If you had to guess, what’s more complicated? Managing complex manufacturing of a product, or selling the products you build? In reality, both bring equal levels of complexity, especially as the world gets smaller, and the competition moves faster. But while growing manufacturing companies usually make supplier collaboration and rigor on the manufacturing floor a top priority, eliminating complexity from customer-facing processes often takes a backseat.
When it comes to manufacturing, growth and complexity go hand-in-hand, whether you’re dealing with proliferating SKUs and increasing supplier risk on the engineering side or responsible for selling to multiple channels, pricing and geographies. And if you focus only on streamlining your manufacturing process while overlooking your sales team and channel challenges, you’re seriously impeding your ability to grow, and introducing incredible risk to your business.
Three Pressures Driving Sales Challenges for Complex Manufacturing Organizations
Most manufacturers know the production challenges introduced by globalization, rising competition, and the transformation of traditional business models . . . but these same challenges make it increasingly difficult to deliver your products to customers quickly without cutting into your margins.
1. How Globalization Introduces Sales Challenges for Complex Manufacturing
- New manufacturers, innovations and products are appearing with sudden speed from unexpected quarters of the world
- The transparency introduced by the internet means customers can find the lowest price for anything quickly
- Growth opportunities now originate from developing markets—but you have to cater to the unique regional buying processes and standards of those markets to successfully enter
2. How Increased Competition Introduces Sales Challenges for Complex Manufacturing
- The market is saturated with potential suppliers; so to win contracts and projects—or retain longstanding clients—you need to offer the best prices AND the best service
- Distributors, dealers, and partners are increasingly willing to sell competing products—so it’s critical to find ways to monitor partner activities, and drive partner loyalty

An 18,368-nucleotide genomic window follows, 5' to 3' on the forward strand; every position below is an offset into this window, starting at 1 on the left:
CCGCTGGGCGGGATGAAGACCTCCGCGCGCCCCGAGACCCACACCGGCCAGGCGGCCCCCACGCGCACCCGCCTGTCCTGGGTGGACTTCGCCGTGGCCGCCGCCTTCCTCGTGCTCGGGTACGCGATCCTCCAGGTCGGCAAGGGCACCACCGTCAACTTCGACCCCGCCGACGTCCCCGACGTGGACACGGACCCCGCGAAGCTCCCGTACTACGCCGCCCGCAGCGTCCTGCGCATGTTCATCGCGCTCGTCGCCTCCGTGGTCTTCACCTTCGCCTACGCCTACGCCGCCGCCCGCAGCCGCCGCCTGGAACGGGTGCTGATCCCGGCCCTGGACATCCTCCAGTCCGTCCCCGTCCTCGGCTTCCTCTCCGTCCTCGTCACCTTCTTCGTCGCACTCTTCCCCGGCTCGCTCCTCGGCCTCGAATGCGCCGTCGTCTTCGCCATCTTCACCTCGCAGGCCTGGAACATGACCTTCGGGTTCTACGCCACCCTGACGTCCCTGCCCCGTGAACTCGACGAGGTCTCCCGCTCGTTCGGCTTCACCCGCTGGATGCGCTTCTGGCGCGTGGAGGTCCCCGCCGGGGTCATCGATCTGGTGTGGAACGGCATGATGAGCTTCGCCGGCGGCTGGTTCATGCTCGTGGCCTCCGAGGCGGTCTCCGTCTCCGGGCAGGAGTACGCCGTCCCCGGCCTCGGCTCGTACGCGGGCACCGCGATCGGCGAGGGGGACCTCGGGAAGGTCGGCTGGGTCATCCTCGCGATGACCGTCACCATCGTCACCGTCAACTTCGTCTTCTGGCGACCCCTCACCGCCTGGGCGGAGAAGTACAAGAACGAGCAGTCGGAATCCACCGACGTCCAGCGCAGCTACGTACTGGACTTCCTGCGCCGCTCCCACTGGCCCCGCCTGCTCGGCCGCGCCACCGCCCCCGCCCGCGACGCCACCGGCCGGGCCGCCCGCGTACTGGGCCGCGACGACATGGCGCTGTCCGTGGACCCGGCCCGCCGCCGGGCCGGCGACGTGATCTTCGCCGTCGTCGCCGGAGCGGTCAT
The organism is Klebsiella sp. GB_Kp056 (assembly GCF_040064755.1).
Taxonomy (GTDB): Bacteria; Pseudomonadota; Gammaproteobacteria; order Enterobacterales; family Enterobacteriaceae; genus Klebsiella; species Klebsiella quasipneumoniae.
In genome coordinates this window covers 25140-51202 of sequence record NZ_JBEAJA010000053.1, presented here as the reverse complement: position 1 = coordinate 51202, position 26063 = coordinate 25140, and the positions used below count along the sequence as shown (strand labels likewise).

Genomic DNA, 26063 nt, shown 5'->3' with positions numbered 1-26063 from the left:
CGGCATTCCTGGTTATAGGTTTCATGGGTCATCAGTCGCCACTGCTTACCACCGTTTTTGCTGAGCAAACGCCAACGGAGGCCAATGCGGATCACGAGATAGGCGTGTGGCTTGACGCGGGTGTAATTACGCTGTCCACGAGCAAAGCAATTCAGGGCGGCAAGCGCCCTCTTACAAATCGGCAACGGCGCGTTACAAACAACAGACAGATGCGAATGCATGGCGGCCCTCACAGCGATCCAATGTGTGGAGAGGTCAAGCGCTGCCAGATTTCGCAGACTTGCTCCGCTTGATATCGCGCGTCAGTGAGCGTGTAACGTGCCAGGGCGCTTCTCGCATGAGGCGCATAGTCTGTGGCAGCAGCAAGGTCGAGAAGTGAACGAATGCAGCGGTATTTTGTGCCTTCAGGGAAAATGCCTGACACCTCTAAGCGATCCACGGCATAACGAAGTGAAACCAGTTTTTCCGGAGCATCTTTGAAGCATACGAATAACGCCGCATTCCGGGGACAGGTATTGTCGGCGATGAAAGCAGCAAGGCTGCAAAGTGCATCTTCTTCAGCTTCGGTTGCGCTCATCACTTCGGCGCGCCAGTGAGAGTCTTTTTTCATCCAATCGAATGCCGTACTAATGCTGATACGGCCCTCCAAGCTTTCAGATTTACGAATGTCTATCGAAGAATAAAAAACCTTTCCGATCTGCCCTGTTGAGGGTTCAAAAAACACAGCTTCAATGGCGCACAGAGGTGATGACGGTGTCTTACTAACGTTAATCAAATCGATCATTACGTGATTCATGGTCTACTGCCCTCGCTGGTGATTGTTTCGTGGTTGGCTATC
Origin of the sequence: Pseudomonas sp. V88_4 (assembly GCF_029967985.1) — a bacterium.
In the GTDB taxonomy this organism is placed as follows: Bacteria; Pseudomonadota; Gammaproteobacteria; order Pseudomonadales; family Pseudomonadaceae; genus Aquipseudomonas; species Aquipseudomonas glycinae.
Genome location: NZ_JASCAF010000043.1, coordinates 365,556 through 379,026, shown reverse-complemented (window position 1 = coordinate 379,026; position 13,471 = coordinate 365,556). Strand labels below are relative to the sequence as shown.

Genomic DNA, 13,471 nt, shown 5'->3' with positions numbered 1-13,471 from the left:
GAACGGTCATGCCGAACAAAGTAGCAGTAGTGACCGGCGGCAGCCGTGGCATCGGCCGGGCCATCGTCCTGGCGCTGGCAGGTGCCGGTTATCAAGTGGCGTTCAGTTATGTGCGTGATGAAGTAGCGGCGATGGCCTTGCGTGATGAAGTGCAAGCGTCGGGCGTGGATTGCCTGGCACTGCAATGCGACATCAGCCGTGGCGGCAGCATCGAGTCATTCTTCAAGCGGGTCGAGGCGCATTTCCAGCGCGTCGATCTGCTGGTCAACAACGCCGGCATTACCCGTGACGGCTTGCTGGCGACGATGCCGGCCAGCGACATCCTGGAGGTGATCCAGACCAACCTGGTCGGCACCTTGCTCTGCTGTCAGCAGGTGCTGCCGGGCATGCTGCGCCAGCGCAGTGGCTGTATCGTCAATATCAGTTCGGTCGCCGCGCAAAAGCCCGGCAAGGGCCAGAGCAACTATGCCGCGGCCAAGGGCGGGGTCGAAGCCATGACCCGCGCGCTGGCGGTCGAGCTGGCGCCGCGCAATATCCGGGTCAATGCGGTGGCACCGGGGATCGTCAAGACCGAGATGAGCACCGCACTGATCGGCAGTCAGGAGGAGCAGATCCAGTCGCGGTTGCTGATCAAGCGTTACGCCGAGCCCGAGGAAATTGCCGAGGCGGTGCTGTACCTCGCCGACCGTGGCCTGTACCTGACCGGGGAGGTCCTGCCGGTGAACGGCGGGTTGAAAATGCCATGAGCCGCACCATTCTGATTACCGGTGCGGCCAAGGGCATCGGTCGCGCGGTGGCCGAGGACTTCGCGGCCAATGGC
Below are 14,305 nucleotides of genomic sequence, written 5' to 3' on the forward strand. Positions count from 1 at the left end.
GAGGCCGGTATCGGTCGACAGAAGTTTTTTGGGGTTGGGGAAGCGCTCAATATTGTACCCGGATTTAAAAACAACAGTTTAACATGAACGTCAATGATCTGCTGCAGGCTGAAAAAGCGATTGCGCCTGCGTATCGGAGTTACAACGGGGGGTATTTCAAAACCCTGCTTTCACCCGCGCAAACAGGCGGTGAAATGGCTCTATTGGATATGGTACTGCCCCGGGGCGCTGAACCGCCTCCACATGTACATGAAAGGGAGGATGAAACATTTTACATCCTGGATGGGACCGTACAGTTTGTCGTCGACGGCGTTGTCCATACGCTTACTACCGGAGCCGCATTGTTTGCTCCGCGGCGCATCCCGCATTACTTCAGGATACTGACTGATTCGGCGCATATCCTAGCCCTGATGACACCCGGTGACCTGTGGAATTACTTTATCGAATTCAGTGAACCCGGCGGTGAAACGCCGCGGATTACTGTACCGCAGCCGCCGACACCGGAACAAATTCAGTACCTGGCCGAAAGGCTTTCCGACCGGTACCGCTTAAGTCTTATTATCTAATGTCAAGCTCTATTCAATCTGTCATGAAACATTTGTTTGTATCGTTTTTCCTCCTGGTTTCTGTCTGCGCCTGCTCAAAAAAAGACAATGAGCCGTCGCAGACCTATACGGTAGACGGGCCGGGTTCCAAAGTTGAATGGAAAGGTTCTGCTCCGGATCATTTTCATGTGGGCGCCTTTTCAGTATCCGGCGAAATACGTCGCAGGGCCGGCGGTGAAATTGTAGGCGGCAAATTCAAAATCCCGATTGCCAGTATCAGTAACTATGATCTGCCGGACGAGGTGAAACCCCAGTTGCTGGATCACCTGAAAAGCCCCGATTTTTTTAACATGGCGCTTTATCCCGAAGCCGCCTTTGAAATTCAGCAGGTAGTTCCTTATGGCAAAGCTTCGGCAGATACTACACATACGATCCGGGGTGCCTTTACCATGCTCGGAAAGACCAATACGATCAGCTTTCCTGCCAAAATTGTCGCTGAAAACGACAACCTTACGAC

- Pricing dominates purchasing decisions at the expense of functional consideration, salient benefits or brand loyalty
3. How The Growing Need for Business Transformation Introduces Sales Complexity for Manufacturers
- The business-as-a-service strategy emerges as a way to generate consistent, recurring revenue streams and ensure margins
- Greater emphasis is placed on leasing arrangements, services and outsourcing programs
- Pricing policies change from upfront charges to fees based on milestones, utilization rates or outcomes
These changes—and more—require a more sophisticated approach to manufacturing—and selling—your product lines. Identifying channel-specific sales strategies should be a standard part of your new product introduction (NPI) process to ensure that you can get products from the shop floor and to your customers (whether through an E-Commerce site, a direct rep, or a partner channel) fast.
Bring light and Focus to both Building AND Selling Products
Most manufacturing companies have realized the importance of adopting solutions like enterprise resource planning (ERP) and product lifecycle management (PLM) to bring centralized visibility to suppliers, engineers, and the manufacturing floor, but what do you have in place to streamline interactions with distributors, customers, and sales reps?
In the face of today’s challenges, configure price quote (CPQ) solutions have emerged as a way to more effectively sell complex products across multiple channels and geographies. If you’re interested in learning more about this, check out this great whitepaper by former Gartner analyst Michael Dunne, Driving Manufacturing Growth with CPQ.